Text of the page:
“Yes,” Aheia said breathlessly. 

The pulsing inside of her grew, heavy air filling her lungs as thin strings started emerging on the plants surrounding her like blood vessels. The vines that had been so dark before sprouted with color, thick, corded veins running through them, a bright rainbow that danced and shifted in front of Aheia’s eyes. They fed into every leaf and jumped to the small insects and moths that were flying around the glow of iridescent nightshades. It was an energy that seemed to connect it all, and it reverberated in her chest, like an ancient heartbeat that echoed across each life form. 

Everything around her was alive.

Everything was connected—strung together.

“One day you’ll be a part of it.”

“When?” she asked. 

“When the Gods will it.” There was a smile in the discombobulated voice. It was wistful, hopeful even.

“I’m hungry,” Aheia exhaled the words, feeling her stomach compress, a pull tugging at her from somewhere behind her navel.

“I know, but too much might kill you. Too much might kill me just as well, dearling,” the female said. “Because fate is just as hungry as you are.”

Aheia looked over at her in question, but she was already up, moving to the edge of the giant mushroom, and in the process of lowering herself to the ground. She scrambled after her, peering over the side.

 “Jump,” the female said, flexing her fingers, and Aheia complied, even though the height scared her. When she was on the ground, she realized it wasn’t just her hands that were small and her voice that sounded young, but her eyeline barely reached halfway up the mushroom’s stalk. She dug her naked feet into the soft, warm earth and her eyes closed instinctively, as she let herself feel the cold water that hung in the air, too small to see.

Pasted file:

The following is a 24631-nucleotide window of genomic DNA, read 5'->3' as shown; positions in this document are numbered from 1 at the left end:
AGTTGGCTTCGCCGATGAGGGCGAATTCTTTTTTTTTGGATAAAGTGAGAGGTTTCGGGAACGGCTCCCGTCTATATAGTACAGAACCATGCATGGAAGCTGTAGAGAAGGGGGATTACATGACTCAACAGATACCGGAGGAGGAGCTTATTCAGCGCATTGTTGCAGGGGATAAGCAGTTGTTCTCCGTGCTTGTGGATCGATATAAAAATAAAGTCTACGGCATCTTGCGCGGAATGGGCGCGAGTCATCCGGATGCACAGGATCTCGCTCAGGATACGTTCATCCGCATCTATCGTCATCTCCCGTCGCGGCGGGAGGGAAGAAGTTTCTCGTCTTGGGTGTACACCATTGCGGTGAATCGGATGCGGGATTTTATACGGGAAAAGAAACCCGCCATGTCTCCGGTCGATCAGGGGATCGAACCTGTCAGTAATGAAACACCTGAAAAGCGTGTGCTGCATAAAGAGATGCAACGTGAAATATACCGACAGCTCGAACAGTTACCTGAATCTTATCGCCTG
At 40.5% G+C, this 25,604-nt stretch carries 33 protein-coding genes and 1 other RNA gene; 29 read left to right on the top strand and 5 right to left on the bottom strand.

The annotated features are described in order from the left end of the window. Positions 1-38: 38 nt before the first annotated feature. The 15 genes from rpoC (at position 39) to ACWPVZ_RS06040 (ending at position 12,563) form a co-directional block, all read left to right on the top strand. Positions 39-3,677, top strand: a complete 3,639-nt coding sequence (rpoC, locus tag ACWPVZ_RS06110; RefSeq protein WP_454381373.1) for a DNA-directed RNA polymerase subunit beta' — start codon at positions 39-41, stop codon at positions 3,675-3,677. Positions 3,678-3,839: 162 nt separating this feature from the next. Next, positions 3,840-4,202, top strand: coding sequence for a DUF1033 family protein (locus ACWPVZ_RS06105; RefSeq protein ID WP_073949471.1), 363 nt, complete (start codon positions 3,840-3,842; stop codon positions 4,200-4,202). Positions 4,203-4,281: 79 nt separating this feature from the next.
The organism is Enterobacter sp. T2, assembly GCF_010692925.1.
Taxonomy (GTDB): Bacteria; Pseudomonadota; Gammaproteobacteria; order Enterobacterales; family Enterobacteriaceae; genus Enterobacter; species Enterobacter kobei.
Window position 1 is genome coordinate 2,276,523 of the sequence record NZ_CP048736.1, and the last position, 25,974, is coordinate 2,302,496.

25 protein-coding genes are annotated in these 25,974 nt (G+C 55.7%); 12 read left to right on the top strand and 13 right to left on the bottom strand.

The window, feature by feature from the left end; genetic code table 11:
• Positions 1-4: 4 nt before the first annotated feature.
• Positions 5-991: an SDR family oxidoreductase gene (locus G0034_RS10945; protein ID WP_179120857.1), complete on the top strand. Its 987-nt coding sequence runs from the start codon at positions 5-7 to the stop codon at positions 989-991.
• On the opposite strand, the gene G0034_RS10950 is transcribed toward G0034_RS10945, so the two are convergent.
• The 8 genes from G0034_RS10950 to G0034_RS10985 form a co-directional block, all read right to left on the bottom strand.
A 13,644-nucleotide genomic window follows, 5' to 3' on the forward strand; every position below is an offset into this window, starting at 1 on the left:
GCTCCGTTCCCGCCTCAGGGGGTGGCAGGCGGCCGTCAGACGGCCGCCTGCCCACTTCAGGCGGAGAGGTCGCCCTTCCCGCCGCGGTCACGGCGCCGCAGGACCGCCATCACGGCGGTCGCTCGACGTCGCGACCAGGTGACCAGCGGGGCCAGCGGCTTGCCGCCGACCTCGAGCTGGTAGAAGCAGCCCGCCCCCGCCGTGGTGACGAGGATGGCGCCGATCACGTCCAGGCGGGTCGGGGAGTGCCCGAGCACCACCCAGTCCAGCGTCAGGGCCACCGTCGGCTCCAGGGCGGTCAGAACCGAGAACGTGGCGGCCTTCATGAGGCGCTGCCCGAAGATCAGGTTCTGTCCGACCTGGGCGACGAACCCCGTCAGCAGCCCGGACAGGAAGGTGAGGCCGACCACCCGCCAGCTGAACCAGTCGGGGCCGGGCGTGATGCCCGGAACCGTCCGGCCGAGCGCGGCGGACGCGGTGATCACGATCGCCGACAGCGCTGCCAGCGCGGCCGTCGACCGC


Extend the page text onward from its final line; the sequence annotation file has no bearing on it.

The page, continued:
“You don’t want to miss the snakes, do you?”

Aheia’s gaze snapped up towards the female, something itching at her mind, a recognition that wouldn’t quite bare itself to her. She brushed the odd feeling aside as the warm breeze tousled her white hair, tangling it around her face and arms, a slow smile on her lips. Her heart was happy here. It ached at the hiraeth she felt for this place. 

A place that felt like home.

A place long forgotten.

Bright citrus, verbena, and bergamot tinged the leathers against Aheia’s cheek as she nestled into the female’s side and the scent brought tears to her eyes. Her chest tightened, her little fingers squeezing, worried that if she didn’t hold on, this moment would slip through her fingers like sand. They held each other like any measure of space might tear them apart as they fell into a steady pace, and Aheia watched the horizon above change to a deep orange—the color painted in one clean brushstroke behind dark purple mountains. 

Home. 

It echoed inside of her just as the heartbeat of nature had, and she knew it was true.

If she just held on, she could stay. 

“Look.” The female reached out her hand, and let her fingers brush against Aheia’s shoulder, bringing back a small luna moth perched on top of her knuckles. Velvety, white wings gleamed in the soft fireflies that lit around them and the insect’s proximity would have been unnerving if the female wasn’t treating it as such a treasure—with such reverence.

“Blessed day, sacred night. We thank you for the life around us, for our survival,” the female said, reaching her hand down to Aheia, who turned her gaze up in question.

“Go on, kiss its wings.”

Her stomach roiled at the thought, but it was accompanied by guilt. Because deep down, she knew being disgusted was some sort of sin.